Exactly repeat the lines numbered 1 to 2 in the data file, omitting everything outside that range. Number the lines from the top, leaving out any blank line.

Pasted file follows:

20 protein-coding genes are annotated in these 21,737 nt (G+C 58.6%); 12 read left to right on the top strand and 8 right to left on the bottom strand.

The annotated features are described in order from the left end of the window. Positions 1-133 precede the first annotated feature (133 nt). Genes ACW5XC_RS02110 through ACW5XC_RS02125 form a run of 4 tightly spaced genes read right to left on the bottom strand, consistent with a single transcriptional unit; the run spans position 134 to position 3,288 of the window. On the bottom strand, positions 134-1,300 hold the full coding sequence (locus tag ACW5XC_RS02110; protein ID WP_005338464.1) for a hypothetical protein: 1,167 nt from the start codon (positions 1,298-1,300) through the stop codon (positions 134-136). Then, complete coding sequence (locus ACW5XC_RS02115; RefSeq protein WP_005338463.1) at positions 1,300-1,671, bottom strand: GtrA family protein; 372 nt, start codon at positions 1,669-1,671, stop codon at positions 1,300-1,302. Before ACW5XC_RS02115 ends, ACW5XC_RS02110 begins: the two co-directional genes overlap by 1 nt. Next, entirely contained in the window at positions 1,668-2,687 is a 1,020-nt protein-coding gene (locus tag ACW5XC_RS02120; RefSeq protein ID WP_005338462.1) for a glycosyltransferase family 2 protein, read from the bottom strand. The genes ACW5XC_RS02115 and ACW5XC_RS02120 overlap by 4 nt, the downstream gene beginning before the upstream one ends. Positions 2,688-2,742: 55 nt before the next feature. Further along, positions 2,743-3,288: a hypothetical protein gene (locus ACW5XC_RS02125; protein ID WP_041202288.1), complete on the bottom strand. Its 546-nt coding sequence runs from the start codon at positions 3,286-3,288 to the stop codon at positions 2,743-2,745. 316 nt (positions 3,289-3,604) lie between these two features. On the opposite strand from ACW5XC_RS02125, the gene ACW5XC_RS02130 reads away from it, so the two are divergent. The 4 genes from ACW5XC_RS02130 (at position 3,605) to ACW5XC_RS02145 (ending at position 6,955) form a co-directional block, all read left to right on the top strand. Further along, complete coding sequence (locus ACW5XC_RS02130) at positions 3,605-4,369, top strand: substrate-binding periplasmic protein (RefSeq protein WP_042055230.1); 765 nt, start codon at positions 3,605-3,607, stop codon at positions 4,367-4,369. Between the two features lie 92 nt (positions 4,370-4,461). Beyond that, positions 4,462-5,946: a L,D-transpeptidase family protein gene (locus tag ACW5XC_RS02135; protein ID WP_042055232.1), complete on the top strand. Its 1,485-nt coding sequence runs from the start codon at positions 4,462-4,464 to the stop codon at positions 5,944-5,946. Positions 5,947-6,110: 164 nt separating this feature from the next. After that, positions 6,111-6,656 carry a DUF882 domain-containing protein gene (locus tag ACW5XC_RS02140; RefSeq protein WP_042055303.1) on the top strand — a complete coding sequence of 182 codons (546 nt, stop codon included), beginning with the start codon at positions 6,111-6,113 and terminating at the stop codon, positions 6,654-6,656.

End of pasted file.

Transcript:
20 protein-coding genes are annotated in these 21,737 nt (G+C 58.6%); 12 read left to right on the top strand and 8 right to left on the bottom strand.

The annotated features are described in order from the left end of the window. Positions 1-133 precede the first annotated feature (133 nt). Genes ACW5XC_RS02110 through ACW5XC_RS02125 form a run of 4 tightly spaced genes read right to left on the bottom strand, consistent with a single transcriptional unit; the run spans position 134 to position 3,288 of the window. On the bottom strand, positions 134-1,300 hold the full coding sequence (locus tag ACW5XC_RS02110; protein ID WP_005338464.1) for a hypothetical protein: 1,167 nt from the start codon (positions 1,298-1,300) through the stop codon (positions 134-136). Then, complete coding sequence (locus ACW5XC_RS02115; RefSeq protein WP_005338463.1) at positions 1,300-1,671, bottom strand: GtrA family protein; 372 nt, start codon at positions 1,669-1,671, stop codon at positions 1,300-1,302. Before ACW5XC_RS02115 ends, ACW5XC_RS02110 begins: the two co-directional genes overlap by 1 nt. Next, entirely contained in the window at positions 1,668-2,687 is a 1,020-nt protein-coding gene (locus tag ACW5XC_RS02120; RefSeq protein ID WP_005338462.1) for a glycosyltransferase family 2 protein, read from the bottom strand. The genes ACW5XC_RS02115 and ACW5XC_RS02120 overlap by 4 nt, the downstream gene beginning before the upstream one ends. Positions 2,688-2,742: 55 nt before the next feature. Further along, positions 2,743-3,288: a hypothetical protein gene (locus ACW5XC_RS02125; protein ID WP_041202288.1), complete on the bottom strand. Its 546-nt coding sequence runs from the start codon at positions 3,286-3,288 to the stop codon at positions 2,743-2,745. 316 nt (positions 3,289-3,604) lie between these two features. On the opposite strand from ACW5XC_RS02125, the gene ACW5XC_RS02130 reads away from it, so the two are divergent. The 4 genes from ACW5XC_RS02130 (at position 3,605) to ACW5XC_RS02145 (ending at position 6,955) form a co-directional block, all read left to right on the top strand. Further along, complete coding sequence (locus ACW5XC_RS02130) at positions 3,605-4,369, top strand: substrate-binding periplasmic protein (RefSeq protein WP_042055230.1); 765 nt, start codon at positions 3,605-3,607, stop codon at positions 4,367-4,369. Between the two features lie 92 nt (positions 4,370-4,461). Beyond that, positions 4,462-5,946: a L,D-transpeptidase family protein gene (locus tag ACW5XC_RS02135; protein ID WP_042055232.1), complete on the top strand. Its 1,485-nt coding sequence runs from the start codon at positions 4,462-4,464 to the stop codon at positions 5,944-5,946. Positions 5,947-6,110: 164 nt separating this feature from the next. After that, positions 6,111-6,656 carry a DUF882 domain-containing protein gene (locus tag ACW5XC_RS02140; RefSeq protein WP_042055303.1) on the top strand — a complete coding sequence of 182 codons (546 nt, stop codon included), beginning with the start codon at positions 6,111-6,113 and terminating at the stop codon, positions 6,654-6,656.